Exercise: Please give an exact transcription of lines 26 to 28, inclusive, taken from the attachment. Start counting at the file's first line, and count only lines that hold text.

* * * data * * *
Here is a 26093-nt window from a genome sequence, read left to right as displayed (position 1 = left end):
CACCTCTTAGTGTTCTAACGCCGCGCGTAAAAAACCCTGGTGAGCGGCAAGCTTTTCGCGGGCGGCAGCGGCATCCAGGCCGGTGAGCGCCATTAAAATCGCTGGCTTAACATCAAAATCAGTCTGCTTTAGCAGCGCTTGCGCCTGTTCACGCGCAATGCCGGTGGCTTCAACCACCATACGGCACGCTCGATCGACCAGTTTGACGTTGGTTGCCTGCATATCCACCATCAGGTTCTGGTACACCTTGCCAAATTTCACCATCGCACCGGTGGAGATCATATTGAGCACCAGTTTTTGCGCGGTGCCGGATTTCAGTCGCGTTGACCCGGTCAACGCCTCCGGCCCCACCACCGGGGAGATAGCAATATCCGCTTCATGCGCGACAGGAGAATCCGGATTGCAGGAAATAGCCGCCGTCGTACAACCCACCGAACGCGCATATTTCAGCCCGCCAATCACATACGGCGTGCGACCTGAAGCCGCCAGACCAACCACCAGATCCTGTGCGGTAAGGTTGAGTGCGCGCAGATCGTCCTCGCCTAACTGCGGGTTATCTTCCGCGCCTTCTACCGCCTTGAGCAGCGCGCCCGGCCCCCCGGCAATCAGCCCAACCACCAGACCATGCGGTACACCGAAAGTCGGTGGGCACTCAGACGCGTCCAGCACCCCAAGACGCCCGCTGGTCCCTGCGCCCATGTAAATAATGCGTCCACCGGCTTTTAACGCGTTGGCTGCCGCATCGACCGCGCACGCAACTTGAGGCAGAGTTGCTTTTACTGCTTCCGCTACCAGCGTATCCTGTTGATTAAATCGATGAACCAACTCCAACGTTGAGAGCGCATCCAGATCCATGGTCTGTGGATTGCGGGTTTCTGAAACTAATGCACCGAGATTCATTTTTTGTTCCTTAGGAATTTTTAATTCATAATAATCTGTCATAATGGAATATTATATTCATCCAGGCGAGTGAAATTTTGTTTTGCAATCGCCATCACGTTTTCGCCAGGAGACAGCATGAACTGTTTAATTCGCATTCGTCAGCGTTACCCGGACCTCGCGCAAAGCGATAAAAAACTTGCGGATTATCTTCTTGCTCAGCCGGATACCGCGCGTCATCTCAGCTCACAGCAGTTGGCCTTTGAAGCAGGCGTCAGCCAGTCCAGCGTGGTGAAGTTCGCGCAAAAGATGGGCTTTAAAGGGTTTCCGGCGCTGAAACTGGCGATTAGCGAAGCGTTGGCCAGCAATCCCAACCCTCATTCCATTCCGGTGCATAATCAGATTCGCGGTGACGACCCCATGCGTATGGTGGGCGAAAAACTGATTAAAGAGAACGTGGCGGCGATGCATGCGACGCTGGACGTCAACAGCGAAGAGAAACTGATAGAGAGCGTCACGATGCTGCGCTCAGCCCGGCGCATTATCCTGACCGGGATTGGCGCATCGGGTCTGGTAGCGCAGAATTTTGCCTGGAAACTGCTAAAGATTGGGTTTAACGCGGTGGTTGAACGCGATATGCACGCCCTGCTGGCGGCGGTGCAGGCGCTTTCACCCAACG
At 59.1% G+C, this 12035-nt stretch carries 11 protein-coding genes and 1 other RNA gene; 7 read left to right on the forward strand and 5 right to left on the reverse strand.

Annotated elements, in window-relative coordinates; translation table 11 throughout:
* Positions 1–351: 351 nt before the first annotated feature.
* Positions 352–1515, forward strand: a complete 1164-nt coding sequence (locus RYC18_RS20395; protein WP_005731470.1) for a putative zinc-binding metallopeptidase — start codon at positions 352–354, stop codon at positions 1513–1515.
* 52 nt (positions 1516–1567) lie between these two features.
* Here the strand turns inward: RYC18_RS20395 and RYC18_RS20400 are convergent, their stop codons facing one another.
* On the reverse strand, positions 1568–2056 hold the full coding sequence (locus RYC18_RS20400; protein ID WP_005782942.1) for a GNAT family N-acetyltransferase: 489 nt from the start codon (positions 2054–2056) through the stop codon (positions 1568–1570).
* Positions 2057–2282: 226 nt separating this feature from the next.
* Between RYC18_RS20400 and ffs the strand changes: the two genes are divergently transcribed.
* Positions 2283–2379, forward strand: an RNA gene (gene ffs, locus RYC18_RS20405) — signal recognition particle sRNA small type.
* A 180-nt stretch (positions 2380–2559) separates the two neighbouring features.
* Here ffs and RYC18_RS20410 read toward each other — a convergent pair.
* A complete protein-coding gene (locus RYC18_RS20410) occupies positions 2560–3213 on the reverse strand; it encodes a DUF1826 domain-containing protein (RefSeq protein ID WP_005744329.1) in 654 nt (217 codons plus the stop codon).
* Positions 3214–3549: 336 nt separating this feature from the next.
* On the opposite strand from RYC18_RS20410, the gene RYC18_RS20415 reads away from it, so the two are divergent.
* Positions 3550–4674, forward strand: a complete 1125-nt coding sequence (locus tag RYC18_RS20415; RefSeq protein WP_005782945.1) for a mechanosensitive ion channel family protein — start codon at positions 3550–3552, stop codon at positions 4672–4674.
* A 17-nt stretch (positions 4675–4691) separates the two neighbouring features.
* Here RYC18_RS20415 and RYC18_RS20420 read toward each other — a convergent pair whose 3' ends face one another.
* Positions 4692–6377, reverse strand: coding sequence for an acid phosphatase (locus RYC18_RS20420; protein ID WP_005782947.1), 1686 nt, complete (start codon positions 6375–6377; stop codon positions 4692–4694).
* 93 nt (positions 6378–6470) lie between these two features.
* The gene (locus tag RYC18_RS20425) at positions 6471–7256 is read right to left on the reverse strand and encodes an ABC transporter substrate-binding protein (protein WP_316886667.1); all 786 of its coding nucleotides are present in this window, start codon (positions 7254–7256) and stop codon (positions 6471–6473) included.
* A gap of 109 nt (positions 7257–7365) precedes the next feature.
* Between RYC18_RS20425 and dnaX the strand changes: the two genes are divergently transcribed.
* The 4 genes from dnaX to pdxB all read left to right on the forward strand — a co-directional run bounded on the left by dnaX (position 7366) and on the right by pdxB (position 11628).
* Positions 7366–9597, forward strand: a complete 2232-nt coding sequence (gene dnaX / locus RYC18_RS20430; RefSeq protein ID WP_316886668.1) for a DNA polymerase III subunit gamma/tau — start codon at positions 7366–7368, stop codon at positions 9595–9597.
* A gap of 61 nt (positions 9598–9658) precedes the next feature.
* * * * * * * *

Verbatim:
* The 4 genes from dnaX to pdxB all read left to right on the forward strand — a co-directional run bounded on the left by dnaX (position 7366) and on the right by pdxB (position 11628).
* Positions 7366–9597, forward strand: a complete 2232-nt coding sequence (gene dnaX / locus RYC18_RS20430; RefSeq protein ID WP_316886668.1) for a DNA polymerase III subunit gamma/tau — start codon at positions 7366–7368, stop codon at positions 9595–9597.
* A gap of 61 nt (positions 9598–9658) precedes the next feature.